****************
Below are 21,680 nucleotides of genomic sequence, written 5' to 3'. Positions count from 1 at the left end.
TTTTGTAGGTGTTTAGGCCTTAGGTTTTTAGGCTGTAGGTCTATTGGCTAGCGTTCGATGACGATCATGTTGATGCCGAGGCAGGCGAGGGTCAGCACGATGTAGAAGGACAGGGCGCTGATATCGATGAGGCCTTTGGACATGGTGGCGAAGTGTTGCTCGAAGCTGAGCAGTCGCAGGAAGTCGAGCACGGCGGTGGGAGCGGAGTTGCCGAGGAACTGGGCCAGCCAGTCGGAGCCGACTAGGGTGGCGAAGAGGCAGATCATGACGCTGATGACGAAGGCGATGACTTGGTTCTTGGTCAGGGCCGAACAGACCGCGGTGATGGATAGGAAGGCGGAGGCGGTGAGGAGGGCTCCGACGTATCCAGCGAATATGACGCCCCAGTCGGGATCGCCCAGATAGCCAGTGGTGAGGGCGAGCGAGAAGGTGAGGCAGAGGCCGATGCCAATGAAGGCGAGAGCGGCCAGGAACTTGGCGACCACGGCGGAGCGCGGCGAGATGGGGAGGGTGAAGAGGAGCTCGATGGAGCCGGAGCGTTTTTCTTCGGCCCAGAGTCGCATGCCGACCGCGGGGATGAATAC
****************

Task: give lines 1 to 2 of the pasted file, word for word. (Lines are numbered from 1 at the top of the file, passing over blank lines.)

Below are 21,680 nucleotides of genomic sequence, written 5' to 3'. Positions count from 1 at the left end.
TTTTGTAGGTGTTTAGGCCTTAGGTTTTTAGGCTGTAGGTCTATTGGCTAGCGTTCGATGACGATCATGTTGATGCCGAGGCAGGCGAGGGTCAGCACGATGTAGAAGGACAGGGCGCTGATATCGATGAGGCCTTTGGACATGGTGGCGAAGTGTTGCTCGAAGCTGAGCAGTCGCAGGAAGTCGAGCACGGCGGTGGGAGCGGAGTTGCCGAGGAACTGGGCCAGCCAGTCGGAGCCGACTAGGGTGGCGAAGAGGCAGATCATGACGCTGATGACGAAGGCGATGACTTGGTTCTTGGTCAGGGCCGAACAGACCGCGGTGATGGATAGGAAGGCGGAGGCGGTGAGGAGGGCTCCGACGTATCCAGCGAATATGACGCCCCAGTCGGGATCGCCCAGATAGCCAGTGGTGAGGGCGAGCGAGAAGGTGAGGCAGAGGCCGATGCCAATGAAGGCGAGAGCGGCCAGGAACTTGGCGACCACGGCGGAGCGCGGCGAGATGGGGAGGGTGAAGAGGAGCTCGATGGAGCCGGAGCGTTTTTCTTCGGCCCAGAGTCGCATGCCGACCGCGGGGATGAATAC